Bank Rate and the Treasury
By NICHOLAS DAVENPORT THE long-awaited recovery— call it boom if you will—in the gilt-edged market is a supreme act of faith in the intelligence and influence of the new Gover- nor of the Bank of England, Lord Cromer. The City was greatly impressed by his speech at the Mansion House dinner in which he deplored the `dis- proportionate use' of monetary measures and asked: 'Are the money rates we have seen in this country in recent years the most appropriate to achieving the rate of progress we would like to see?' The City concluded—rightly, I think— that the Governor disliked the very dear money imposed on Mr. Lloyd by the IMF loan and was not in favour of overworking Bank rate or asking monetary measures to do too much. When Bank rate was reduced from 7 per cent. to 61 per cent. on October 5 it was ascribed to his good offices. But is the City right in assuming that the good sense of Lord Cromer will pre- vail? The behaviour of the Treasury part of the monetary control gives us no grounds for con- fidence.
Look back on the extraordinary actions of the Treasury in the last eighteen months. In 1960, when the balance of payments was deteriorating so rapidly that we piled up a deficit of £340 million by the end of the year, the Treasury kept interest rates so high as to attract nearly £700 million of foreign money. So the £ was firm when it should have been weak. As a result the basic weakness of our trading position was hidden from the public and no one pressed the Government to put it right. But the truth did not remain hidden from the wily foreigner. Early in 1961 he became convinced that we were in trouble and that the £ would have to be devalued. So by the end of July about £650 million of foreign money had been 4iithdrawn from London. This precipitated the crisis and sent the Treasury scouts running to the IMF for a loan, which was for no less than £535 million, with an additional stand-by credit of $500 million (about £178 million). Bank rate was hoisted from 5 per cent. to 7 per cent. on July 26.
Now the borrowing terms imposed by the IMF were very reasonable. On the gold tranche of the loan no interest is payable; on the draw- ing beyond this—nearly $1,000 million—interest at under 2 per cent. accrues for the first year; on the stand-by credit only one-quarter of. 1 per cent. And repayment is spread over three to five years. The IMF could not have made the position of a heavy borrower more comfortable. But what does the Treasury do? By keeping Bank rate at a crisis level it attracts more `hot' money again from abroad and with these funds it repays the IMF prematurely £100 million! In other words, it borrows short-term —at call, in fact—at 61 per cent. in order to pay off at a long-term loan at 2 per cent.! If a treasurer did this in a normal commercial com- pany his boss would want to have his head examined. There is something asinine and un-British in squeezing `special deposits' out of the joint stock banks and then enticing foreign money to London with 6f per cent. to help fill the credit gap. High money rates and short-term borrow- ing abroad are a foolish and dangerous business for this country. I have often catalogued the evils which dear money brings—lost export orders, less competitiveness, higher rents, higher wages, less investment, less growth and finally stagnation. Yet on the lunatic fringe we have the Economist shrieking: `High interest rates are in the long-term category of Britain's present re-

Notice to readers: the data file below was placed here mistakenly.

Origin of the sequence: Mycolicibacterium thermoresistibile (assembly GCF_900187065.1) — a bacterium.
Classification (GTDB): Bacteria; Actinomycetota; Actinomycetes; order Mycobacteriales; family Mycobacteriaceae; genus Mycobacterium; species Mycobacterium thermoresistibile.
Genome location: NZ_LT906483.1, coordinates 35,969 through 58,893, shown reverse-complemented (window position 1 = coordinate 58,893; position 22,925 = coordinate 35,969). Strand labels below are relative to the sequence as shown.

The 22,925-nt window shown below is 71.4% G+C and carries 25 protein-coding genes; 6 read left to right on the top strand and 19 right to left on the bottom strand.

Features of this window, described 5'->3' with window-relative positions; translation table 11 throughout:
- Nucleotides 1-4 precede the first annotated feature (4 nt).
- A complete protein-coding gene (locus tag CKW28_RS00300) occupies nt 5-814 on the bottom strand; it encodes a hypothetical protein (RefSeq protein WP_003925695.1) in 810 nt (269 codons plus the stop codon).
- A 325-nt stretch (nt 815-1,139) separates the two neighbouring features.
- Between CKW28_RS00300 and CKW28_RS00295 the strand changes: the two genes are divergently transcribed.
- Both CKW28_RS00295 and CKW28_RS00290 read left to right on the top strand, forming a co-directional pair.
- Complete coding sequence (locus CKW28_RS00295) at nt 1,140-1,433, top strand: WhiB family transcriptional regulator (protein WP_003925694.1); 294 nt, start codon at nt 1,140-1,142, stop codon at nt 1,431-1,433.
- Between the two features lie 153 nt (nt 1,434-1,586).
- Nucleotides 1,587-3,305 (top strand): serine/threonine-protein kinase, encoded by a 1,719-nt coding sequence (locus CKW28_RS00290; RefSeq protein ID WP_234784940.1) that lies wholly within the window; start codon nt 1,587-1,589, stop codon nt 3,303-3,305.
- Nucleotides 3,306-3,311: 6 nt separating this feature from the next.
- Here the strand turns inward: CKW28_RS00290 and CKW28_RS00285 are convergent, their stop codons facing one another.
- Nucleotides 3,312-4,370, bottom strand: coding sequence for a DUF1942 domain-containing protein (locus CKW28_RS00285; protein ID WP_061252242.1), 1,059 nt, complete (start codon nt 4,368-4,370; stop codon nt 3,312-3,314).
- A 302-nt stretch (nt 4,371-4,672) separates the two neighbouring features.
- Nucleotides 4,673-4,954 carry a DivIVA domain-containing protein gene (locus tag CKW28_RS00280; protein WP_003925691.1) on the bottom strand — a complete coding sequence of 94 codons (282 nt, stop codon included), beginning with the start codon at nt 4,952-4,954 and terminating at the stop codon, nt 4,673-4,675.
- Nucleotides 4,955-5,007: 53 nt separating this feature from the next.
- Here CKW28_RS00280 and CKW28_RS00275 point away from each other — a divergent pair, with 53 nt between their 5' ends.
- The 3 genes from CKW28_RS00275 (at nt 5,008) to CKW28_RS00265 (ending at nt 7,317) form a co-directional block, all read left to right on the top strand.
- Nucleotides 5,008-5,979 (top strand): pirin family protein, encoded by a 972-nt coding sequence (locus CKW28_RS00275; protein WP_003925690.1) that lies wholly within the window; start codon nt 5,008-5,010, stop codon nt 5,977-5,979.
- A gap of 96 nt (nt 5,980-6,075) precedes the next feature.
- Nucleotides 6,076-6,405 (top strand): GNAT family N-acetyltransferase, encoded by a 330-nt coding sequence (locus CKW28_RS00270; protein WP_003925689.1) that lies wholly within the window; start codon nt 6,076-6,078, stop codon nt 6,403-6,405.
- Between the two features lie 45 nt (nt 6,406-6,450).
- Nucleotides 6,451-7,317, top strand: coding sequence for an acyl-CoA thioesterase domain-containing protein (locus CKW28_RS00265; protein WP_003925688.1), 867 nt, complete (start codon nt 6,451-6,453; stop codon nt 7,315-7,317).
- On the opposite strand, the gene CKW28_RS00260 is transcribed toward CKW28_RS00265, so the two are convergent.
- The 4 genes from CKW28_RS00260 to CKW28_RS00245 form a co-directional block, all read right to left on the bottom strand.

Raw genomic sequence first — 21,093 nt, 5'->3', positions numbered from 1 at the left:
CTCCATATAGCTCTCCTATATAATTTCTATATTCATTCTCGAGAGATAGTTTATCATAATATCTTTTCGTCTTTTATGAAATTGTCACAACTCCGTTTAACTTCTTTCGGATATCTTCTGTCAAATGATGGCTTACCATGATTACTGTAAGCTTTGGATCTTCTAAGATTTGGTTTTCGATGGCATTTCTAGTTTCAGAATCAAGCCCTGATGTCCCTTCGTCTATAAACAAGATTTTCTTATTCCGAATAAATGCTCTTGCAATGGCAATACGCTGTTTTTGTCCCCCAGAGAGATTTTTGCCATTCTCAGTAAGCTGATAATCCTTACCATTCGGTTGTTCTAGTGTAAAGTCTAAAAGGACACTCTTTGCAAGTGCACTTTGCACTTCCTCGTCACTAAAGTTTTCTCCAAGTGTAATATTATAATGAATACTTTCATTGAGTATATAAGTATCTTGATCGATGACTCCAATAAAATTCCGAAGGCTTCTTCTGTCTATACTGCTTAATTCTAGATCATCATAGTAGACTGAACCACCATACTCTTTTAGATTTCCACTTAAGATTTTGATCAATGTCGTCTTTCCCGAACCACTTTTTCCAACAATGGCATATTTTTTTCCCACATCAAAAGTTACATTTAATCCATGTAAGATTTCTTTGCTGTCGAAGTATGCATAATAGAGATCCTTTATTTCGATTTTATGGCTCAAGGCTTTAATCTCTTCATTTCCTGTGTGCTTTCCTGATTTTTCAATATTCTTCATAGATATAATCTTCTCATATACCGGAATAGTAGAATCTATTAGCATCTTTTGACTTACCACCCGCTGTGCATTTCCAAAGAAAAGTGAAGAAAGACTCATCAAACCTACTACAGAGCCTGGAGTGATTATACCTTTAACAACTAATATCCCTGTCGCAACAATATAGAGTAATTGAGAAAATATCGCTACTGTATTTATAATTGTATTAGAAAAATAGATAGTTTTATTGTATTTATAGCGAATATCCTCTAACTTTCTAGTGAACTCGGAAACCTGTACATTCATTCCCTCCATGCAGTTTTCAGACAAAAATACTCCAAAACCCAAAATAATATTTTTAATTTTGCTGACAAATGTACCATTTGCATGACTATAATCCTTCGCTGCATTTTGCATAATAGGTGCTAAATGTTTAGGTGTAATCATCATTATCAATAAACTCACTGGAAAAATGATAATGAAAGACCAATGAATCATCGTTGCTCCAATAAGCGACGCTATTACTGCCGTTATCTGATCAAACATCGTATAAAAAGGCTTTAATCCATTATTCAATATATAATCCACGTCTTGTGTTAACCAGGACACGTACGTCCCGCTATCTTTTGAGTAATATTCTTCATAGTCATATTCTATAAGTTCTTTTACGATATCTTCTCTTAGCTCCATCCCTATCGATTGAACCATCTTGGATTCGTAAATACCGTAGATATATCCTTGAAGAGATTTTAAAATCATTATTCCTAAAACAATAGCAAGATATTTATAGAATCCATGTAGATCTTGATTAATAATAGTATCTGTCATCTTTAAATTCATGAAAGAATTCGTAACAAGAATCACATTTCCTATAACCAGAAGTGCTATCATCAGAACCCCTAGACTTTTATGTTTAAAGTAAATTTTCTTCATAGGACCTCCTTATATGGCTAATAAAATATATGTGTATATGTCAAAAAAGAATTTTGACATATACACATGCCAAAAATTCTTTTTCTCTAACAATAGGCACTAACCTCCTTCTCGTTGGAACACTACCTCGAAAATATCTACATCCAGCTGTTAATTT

covery programme. Seven per cent. Bank rate, and the associated level of domestic overdraft rates and bond yields, should be regarded not as crisis rates but as norms for the new situation, as relevant to the defence of $2.80 as toughness on wages and government expenditure.' If we cannot defend $2.80 except at the cost of utter stagnation in domestic trade, not to mention ex- ports, to which this hysterical monetary policy would reduce us, the sooner we change the parity the better.
Mr. Lloyd is now in danger of putting him- self in an impossible monetary position. He is asking the trade unions to agree to a wages policy which has never been clearly explained to them. And his planning proposals are vague it; the extreme. He has not the slightest chance of securing trade union acceptance of a policy which limits the rise in wages to an undefined rise in productivity unless he is ready to control profit margins and limit dividends, which, as a good capitalist, he is not prepared to do. His wage pause, in effect, will only result in deferring the rise in wages-perhaps until next April, when the ceiling is to blow off. To protect himself against that inflationary event is he to fall back on another startling rise in Bank rate? If so, he had better cut the rate at once to 4 per cent. in order to start climbing up again from a more reasonable level. Even so, he will be making the 'disproportionate use' of monetary measures to which the Governor of the Bank is so strongly opposed. He will be trying to balance an eco- nomy by monetary measures alone which, as Lord Cromer has virtually admitted, cannot be done. But the Treasury is master and can make the Governor pipe down.
But let nothing in this article deter the investor from joining in the boom in the gilt-edged mar- ket. I have no doubt that there are now more buyers than sellers in that market and that the Governor will at least succeed in bringing Bank rate down to 6 per cent. very soon. After all, the Treasury bill rate is already down to £5 14s. 6d. per cent.